The liberal world was in an uproar. They were frustrated and angry, feeling betrayed and abandoned by “their pope.” But the pope is Catholic after all, despite the liberal media’s hopes. For some reason, the vicar of Christ, the head of the Catholic Church, actually supports Church teaching. Who would have thought?
Suddenly, Pope Francis’ entire visit was thrown into question. It wasn’t the good-willed visit that everyone had presumed it to be. There had been an ulterior motive, a dark side to the pope that had been kept under wraps. Apparently, between his meetings with the the President, the Senate, and the U.N., Pope Francis was holding clandestine meetings with known bigots. The nerve.
The articles were all very emotion-driven, and it did not take long before I realized that they were largely devoid of actual facts. The media knew that a meeting had taken place between Kim Davis and Pope Francis, but that seemed to be about it. They didn’t know how long it had lasted, or the context in which it took place. They knew that Pope Francis told Mrs. Davis to “stay strong,” and later that he gave the woman a set of rosary beads, but they did not know if any other words were exchanged. The media knew very little about the details about the meeting, but that did not stop them from assuming that this prearranged conversation was the ultimate betrayal.
Presumably in response to the fiery responses to this revelation, the Vatican issued several press releases on the meeting. There were also several articles written by more moderate and conservative bloggers that pointed out the gaps in the media’s knowledge. It was eventually confirmed that the only private audience that Pope Francis had with an individual was with a former pupil and his family. Most likely, Pope Francis would have been introduced to Kim Davis at the same time that he met many other people who had been invited to meet the pope. Yes, he told her to “stay strong,” and later he affirmed that a person should never be required to act against their conscience, but no, Pope Francis did not have an extensive conversation with this woman. The Vatican was not looking to keep his meeting a secret; it was simply one of many, and therefore did not need to appear on his public itinerary.
In addition to the response articles, there was also the Vatican press release, which the liberal media embraced as a means to redeem their liberal image of Pope Francis. Most likely in an attempt to recover the media’s positive response to the papal visit, Vatican spokesperson Fr. Lombardi asserted that the pope’s meeting with Mrs. Davis was not an endorsement of all of her choices. The liberal interpretation of that statement? Pope Francis was tricked into meeting Kim Davis, or he was not aware of the details of her case, or he was not aware of her stance on gay marriage, or finally he was aware of her position, but endorsed the right to obey one’s conscience, even if her particular view on gay marriage was wrong. The liberal media embraced the statement, thrilled to have their open-minded pope back.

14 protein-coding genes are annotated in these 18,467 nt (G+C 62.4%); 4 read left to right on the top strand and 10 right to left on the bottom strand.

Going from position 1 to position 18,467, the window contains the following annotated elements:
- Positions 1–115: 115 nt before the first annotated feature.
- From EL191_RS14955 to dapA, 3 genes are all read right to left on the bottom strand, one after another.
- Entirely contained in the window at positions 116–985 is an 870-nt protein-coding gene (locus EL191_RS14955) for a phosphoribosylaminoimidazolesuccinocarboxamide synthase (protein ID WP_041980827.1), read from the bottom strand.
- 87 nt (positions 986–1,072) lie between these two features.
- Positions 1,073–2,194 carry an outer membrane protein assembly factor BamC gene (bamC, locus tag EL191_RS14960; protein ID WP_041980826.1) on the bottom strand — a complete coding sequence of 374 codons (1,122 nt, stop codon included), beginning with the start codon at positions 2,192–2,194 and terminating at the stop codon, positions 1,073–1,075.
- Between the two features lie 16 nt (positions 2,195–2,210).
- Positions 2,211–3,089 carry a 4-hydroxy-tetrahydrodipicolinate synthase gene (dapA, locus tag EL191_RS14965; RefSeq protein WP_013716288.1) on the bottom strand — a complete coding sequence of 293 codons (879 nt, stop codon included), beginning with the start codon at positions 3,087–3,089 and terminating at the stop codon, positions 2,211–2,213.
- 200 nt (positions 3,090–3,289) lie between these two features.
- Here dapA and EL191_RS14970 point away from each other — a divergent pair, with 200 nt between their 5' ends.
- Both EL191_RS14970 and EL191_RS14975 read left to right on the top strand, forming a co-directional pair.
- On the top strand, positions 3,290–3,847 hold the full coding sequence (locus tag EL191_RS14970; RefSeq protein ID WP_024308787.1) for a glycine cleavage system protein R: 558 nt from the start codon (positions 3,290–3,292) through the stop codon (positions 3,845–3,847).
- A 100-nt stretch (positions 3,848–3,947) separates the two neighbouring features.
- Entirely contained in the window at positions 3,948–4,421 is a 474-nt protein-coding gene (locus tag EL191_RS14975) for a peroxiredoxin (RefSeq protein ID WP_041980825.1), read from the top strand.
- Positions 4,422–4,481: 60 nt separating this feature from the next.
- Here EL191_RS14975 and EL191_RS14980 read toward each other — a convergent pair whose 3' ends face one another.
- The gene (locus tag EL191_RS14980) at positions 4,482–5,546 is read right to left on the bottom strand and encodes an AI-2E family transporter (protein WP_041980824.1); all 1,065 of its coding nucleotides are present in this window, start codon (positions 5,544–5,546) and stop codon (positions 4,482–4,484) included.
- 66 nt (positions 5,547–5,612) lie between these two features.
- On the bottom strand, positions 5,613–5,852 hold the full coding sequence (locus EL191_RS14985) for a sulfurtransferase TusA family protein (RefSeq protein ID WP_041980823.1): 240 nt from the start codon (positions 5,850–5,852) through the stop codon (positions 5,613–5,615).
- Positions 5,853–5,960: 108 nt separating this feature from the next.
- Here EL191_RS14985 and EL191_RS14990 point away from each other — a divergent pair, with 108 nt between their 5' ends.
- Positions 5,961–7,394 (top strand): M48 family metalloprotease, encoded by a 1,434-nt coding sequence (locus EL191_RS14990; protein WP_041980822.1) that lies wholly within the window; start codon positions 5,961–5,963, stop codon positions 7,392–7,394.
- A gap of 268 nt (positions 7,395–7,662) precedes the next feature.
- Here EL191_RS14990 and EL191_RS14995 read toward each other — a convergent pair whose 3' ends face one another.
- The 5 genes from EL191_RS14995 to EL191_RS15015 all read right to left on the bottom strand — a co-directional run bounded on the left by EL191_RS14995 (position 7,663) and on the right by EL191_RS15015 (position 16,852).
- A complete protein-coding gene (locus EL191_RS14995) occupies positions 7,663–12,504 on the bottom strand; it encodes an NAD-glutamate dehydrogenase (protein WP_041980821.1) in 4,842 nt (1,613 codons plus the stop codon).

The reality of the message? It was incredibly vague, and most likely was issued as a way to ease negative emotions about the meeting and its impact on the entire papal visit. In truth, the statement does not confirm anything about the pope’s stance on gay marriage (but some of his other statements, though they are largely ignored by the liberal media, tell us just what he thinks on the matter). As the varied explanations provided by the media affirms, there are many ways to interpret that short statement. Granted, if you read anything else that Pope Francis has said about gay marriage in the past (including his days as bishop in Argentina), you can automatically eliminate most of the explanations provided by the liberal media. We can’t be sure how much Pope Francis knew about Davis’ case, but we can be sure that he knew that she was punished for her religious beliefs. To think that Kim Davis would be invited to meet the pope, but that the pope would not be notified of at least the most basic facts about her case, is absurd. Of course Pope Francis knew what she believed. And based off of countless other comments he has made, it seems highly likely that he agreed with her.